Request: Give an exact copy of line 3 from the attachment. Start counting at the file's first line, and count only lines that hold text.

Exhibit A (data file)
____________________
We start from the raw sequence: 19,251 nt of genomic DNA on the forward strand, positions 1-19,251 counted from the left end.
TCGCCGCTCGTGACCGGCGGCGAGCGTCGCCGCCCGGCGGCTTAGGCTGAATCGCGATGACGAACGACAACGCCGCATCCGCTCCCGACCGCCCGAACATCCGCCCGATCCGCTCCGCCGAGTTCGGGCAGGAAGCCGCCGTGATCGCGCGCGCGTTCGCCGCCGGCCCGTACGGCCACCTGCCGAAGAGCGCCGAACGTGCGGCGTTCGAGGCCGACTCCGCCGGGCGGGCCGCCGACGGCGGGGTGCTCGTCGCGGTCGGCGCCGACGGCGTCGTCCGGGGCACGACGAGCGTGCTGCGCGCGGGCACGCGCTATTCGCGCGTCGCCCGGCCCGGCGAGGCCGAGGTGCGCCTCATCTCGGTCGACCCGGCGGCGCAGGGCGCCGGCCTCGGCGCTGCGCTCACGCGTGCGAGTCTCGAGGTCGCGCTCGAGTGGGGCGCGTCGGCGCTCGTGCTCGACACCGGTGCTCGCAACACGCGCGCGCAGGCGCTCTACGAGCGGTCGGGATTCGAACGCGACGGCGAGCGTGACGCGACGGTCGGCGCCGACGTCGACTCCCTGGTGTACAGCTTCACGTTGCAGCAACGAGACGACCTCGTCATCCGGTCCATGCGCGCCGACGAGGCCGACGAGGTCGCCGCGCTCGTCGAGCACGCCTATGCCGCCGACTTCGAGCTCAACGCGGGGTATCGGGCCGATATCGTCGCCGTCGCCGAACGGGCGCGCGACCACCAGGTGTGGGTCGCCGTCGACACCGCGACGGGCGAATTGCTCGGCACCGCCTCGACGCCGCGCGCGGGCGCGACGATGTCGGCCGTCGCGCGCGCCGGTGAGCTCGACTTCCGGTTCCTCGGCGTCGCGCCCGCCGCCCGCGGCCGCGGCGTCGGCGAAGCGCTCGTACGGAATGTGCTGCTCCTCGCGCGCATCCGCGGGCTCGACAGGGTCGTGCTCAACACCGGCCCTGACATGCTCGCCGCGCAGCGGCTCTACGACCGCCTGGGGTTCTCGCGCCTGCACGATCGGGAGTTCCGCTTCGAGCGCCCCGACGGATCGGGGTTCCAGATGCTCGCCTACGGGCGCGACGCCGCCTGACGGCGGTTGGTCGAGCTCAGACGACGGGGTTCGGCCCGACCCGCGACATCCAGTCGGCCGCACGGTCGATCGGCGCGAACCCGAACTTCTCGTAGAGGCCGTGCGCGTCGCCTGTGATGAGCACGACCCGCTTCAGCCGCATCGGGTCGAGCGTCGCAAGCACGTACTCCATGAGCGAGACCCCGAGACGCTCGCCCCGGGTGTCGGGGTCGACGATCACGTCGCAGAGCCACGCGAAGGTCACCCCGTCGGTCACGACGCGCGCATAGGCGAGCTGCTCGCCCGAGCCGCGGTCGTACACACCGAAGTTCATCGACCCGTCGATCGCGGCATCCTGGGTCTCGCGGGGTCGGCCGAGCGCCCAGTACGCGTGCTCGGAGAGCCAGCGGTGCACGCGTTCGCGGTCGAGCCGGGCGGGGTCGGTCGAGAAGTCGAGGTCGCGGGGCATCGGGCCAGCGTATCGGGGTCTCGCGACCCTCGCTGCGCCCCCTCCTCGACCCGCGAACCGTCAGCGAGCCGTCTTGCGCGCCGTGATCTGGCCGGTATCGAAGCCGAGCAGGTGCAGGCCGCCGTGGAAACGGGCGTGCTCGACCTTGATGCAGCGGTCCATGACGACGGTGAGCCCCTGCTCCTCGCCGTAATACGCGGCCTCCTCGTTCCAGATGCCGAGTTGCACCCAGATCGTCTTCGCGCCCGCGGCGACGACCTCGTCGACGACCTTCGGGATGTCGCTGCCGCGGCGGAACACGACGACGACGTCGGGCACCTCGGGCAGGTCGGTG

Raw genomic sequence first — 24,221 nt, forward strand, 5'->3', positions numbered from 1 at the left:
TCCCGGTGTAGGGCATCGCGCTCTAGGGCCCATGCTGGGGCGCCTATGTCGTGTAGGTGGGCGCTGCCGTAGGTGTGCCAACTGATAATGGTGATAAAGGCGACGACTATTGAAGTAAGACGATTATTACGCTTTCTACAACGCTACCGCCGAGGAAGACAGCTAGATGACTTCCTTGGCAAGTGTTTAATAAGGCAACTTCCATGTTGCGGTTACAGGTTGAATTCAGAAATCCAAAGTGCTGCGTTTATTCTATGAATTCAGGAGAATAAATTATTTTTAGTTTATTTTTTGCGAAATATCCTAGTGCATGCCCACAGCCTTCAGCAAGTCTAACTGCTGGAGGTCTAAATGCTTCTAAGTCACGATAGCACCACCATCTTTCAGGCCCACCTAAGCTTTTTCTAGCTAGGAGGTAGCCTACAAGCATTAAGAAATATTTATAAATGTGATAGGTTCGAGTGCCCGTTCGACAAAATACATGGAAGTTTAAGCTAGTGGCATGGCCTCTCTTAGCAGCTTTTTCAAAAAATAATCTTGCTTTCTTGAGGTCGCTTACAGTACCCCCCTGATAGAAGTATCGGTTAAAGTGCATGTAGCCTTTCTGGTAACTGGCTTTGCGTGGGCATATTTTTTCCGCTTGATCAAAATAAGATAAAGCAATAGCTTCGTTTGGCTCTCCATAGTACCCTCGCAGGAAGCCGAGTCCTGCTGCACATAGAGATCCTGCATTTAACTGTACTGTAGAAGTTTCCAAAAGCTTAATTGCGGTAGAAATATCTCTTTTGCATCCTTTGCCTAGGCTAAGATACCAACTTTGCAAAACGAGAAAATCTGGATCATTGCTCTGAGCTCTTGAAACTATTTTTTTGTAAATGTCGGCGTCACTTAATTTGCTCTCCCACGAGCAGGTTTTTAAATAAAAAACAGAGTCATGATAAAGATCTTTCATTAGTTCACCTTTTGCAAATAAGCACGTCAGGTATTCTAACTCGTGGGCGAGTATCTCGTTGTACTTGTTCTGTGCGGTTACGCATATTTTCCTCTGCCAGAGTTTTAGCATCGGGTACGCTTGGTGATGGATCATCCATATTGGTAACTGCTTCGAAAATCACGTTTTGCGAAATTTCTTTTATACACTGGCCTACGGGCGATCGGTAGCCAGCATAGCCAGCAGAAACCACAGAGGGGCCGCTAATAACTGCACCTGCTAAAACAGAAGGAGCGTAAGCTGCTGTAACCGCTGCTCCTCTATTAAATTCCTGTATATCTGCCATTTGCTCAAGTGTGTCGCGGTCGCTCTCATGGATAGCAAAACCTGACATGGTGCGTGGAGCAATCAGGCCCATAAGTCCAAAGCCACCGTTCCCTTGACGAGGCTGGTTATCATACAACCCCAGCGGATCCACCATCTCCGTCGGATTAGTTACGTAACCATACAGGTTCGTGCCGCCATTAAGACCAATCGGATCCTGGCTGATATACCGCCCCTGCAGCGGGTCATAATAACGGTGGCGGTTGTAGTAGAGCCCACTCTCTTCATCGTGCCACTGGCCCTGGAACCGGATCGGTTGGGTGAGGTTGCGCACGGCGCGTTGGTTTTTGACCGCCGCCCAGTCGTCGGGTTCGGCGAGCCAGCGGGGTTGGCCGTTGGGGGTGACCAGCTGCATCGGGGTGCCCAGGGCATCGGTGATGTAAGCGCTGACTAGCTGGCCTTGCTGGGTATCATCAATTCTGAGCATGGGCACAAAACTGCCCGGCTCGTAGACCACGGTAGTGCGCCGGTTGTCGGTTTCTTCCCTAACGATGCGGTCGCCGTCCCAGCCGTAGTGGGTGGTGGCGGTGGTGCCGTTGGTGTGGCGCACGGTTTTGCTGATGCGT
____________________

Raw genomic sequence first — 24,221 nt, forward strand, 5'->3', positions numbered from 1 at the left: